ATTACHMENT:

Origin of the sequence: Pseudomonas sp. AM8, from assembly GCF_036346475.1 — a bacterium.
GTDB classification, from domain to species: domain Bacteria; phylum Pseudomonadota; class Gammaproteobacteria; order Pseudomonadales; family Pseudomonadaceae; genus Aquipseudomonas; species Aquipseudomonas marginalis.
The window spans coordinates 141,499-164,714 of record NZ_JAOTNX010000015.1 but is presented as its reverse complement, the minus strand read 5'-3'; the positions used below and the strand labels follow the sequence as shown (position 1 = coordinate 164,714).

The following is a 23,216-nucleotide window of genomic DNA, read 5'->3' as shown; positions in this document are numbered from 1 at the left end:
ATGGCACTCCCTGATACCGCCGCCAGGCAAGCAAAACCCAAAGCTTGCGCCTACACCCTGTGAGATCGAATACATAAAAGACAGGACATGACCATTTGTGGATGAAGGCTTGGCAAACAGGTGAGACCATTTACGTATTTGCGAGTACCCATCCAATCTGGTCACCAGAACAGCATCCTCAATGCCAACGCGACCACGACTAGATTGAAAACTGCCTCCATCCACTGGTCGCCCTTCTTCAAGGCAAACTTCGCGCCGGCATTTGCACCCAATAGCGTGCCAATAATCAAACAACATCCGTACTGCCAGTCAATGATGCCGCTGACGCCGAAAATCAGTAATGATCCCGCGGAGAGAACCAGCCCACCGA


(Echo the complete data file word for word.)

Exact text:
Origin of the sequence: Pseudomonas sp. AM8, from assembly GCF_036346475.1 — a bacterium.
GTDB classification, from domain to species: domain Bacteria; phylum Pseudomonadota; class Gammaproteobacteria; order Pseudomonadales; family Pseudomonadaceae; genus Aquipseudomonas; species Aquipseudomonas marginalis.
The window spans coordinates 141,499-164,714 of record NZ_JAOTNX010000015.1 but is presented as its reverse complement, the minus strand read 5'-3'; the positions used below and the strand labels follow the sequence as shown (position 1 = coordinate 164,714).

The following is a 23,216-nucleotide window of genomic DNA, read 5'->3' as shown; positions in this document are numbered from 1 at the left end:
ATGGCACTCCCTGATACCGCCGCCAGGCAAGCAAAACCCAAAGCTTGCGCCTACACCCTGTGAGATCGAATACATAAAAGACAGGACATGACCATTTGTGGATGAAGGCTTGGCAAACAGGTGAGACCATTTACGTATTTGCGAGTACCCATCCAATCTGGTCACCAGAACAGCATCCTCAATGCCAACGCGACCACGACTAGATTGAAAACTGCCTCCATCCACTGGTCGCCCTTCTTCAAGGCAAACTTCGCGCCGGCATTTGCACCCAATAGCGTGCCAATAATCAAACAACATCCGTACTGCCAGTCAATGATGCCGCTGACGCCGAAAATCAGTAATGATCCCGCGGAGAGAACCAGCCCACCGA